This commentary will refer to the paragraph numbers of the list of Home School Requirements (HSR), (section C, page 14.) It is suggested that you refer to it periodically while reading the commentary.
HSR notes that the six items listed are the minimal requirements for the lawful operation of a home school in Kentucky. Home schooling is an area whose upper limits are bounded only by an individual’s initiative and creativity, so any home schooling family may exceed these minimal requirements many times over. Nevertheless, it is important to recognize the bottom line required to operate a home school legally in Kentucky.
1. Kentucky compulsory attendance statutes require that children from the age of 6 to 16 must be enrolled in either a public or private school. Home schoolers are in no way exempt from that law. Some points to remember:
a) Current Kentucky law requires that any child who is six(6) years of age, or who may become six (6) years of age by October 1st, must be enrolled in a primary school program. A primary school program means that part of the elementary school program in which children are enrolled from the time they begin school until they are ready to enter the fourth grade. Formally this was called kindergarten, 1st grade, 2nd grade, and 3rd grade. Most students are in the primary school program for four (4) years. A student must successfully complete the primary school program before entering the fourth grade.
Any child who is five (5) years of age, or who may become five (5) years of age by October 1st, may enter a primary school program. If you elect to suspend formal schooling with your child until the age of six, he or she will be a year behind his or her peers in terms of the conventional grading system. This is not a problem necessarily, simply something which you should consider while making your decision. If you wish to avoid this issue, then begin your child in the primary school program when he or she is five years old.
b) Kentucky law states that if a child is not enrolled in public school either the private school or parent of the child must inform the local school board of that child’s whereabouts during the school year. Your notification letter to the local school board allows the superintendent to be in compliance with the portion of the compulsory attendance law that requires him to account for every child in his district.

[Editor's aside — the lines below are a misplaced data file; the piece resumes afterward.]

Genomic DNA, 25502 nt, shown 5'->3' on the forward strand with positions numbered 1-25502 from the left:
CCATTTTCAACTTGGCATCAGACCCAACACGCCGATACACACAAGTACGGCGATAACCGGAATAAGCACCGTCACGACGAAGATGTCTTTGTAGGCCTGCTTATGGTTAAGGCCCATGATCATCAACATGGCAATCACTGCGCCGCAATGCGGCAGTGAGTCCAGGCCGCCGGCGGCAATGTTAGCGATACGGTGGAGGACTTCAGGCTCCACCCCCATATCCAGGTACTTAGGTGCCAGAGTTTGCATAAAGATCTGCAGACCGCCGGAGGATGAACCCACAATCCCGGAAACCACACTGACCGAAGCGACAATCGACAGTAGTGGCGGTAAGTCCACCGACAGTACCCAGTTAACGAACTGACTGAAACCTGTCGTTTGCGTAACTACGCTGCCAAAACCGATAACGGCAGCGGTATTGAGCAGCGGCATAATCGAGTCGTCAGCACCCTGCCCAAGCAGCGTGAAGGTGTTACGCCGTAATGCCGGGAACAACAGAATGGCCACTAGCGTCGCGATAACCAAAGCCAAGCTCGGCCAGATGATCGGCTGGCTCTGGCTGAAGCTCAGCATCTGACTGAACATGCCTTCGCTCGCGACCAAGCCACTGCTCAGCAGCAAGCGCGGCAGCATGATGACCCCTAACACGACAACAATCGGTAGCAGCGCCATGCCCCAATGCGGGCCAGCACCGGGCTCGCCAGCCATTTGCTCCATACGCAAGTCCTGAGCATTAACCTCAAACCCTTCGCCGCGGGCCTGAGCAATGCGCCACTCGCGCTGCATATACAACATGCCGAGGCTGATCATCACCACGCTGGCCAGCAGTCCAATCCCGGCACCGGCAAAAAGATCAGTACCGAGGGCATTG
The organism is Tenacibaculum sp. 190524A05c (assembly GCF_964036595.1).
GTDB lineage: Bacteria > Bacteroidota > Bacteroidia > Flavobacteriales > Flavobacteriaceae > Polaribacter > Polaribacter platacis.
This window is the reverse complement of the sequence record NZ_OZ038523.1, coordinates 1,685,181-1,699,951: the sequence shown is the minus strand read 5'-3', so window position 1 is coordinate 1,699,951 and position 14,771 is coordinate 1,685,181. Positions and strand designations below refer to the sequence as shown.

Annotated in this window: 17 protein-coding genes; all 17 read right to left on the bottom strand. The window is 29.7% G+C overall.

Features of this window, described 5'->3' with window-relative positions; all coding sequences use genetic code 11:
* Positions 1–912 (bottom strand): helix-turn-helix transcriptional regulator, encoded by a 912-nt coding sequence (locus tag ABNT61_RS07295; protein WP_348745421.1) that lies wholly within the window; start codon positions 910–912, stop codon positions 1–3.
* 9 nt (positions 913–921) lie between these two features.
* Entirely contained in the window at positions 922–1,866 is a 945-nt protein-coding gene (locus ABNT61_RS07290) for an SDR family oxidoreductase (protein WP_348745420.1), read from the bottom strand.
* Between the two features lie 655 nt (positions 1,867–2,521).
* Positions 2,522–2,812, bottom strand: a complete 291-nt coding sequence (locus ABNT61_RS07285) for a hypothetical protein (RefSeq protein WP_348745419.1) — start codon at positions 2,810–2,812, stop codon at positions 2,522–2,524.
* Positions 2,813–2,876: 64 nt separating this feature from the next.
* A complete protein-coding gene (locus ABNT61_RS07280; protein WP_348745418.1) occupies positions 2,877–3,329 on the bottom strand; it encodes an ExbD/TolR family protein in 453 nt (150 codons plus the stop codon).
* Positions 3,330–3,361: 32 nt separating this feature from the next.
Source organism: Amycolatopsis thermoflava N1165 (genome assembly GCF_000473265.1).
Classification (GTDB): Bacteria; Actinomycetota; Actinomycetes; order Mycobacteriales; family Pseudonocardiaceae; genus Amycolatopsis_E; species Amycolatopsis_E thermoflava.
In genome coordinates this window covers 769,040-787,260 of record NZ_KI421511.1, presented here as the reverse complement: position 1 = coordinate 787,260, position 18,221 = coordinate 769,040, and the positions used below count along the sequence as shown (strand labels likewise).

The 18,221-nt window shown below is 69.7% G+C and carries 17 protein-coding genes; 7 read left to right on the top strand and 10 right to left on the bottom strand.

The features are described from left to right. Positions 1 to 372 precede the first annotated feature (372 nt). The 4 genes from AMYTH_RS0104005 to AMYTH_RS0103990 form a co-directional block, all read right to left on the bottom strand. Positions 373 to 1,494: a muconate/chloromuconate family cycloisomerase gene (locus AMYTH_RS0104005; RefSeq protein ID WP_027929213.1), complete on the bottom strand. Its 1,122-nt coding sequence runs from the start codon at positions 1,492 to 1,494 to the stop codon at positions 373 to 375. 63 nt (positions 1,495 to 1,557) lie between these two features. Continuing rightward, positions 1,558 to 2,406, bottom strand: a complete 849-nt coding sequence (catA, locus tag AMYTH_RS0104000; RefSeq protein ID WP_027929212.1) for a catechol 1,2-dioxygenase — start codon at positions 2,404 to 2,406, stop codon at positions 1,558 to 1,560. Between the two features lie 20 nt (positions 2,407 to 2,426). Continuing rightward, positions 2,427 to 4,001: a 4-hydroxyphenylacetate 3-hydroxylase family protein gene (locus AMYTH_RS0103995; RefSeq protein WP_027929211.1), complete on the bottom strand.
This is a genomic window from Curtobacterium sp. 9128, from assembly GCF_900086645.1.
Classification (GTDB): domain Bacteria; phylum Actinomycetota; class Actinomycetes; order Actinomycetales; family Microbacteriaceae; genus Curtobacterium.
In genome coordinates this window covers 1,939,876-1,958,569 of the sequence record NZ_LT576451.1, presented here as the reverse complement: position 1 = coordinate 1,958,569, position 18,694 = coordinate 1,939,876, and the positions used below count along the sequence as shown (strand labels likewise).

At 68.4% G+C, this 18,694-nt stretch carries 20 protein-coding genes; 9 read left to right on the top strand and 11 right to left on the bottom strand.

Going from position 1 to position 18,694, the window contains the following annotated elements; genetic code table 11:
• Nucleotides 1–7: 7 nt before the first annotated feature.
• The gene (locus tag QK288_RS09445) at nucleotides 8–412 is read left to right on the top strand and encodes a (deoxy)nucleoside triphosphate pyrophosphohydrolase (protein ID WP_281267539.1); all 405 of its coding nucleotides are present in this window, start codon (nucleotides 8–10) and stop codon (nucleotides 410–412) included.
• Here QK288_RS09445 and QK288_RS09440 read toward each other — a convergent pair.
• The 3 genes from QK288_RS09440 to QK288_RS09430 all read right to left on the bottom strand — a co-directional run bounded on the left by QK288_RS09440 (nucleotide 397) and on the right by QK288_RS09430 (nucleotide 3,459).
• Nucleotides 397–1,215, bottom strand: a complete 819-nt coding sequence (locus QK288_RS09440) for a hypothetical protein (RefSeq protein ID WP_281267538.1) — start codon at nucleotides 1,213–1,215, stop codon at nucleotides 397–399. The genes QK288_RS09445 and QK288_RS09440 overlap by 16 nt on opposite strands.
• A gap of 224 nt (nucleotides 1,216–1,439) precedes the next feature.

c) When you write your local school board, you should state that your children will be attending a particular school, giving the name and address of the school. You must also include the name, age and home address of each child in your school. You need not include anything else in the letter whatsoever.
We do not recommend that you include test scores, letters of recommendations, or any other material since it implies that you are requesting permission from the school board to teach your children at home. You are not requesting permission, simply informing them of the situation.
d) The letter to the school board should be sent within ten days of the beginning of school and will need to be sent each year you home school. We agree that it is wise for you to keep a copy of the letter and any other correspondence affecting your children or the operation of your ome school.
e) As a result of religious or philosophical convictions, some parents elect not to notify the local school district of their home schooling activities. It is not our purpose to comment one way or the other on these convictions; however, it is important to note that there are civil penalties which could include monetary fines and incarceration for persons convicted of non-compliance with compulsory education laws; anyone who elects to disregard the reporting requirements should be aware of the risks involved.
2. Kentucky law requires that you educate your children at least as long as the public schools in your district. At the present time that number is 175 instructional days, 6 hours per day (totaling 1,050 hours per calendar year) in most districts. You need not educate your children on the same days that the public schools in your area are in operation, and you may educate your children more days than the public schools require.
3. This section of the HSR is relatively self-explanatory. Kentucky law does not limit in any way the subjects or the point of view, which will be included in your home school. It does require, however, that you teach the basics in the English language.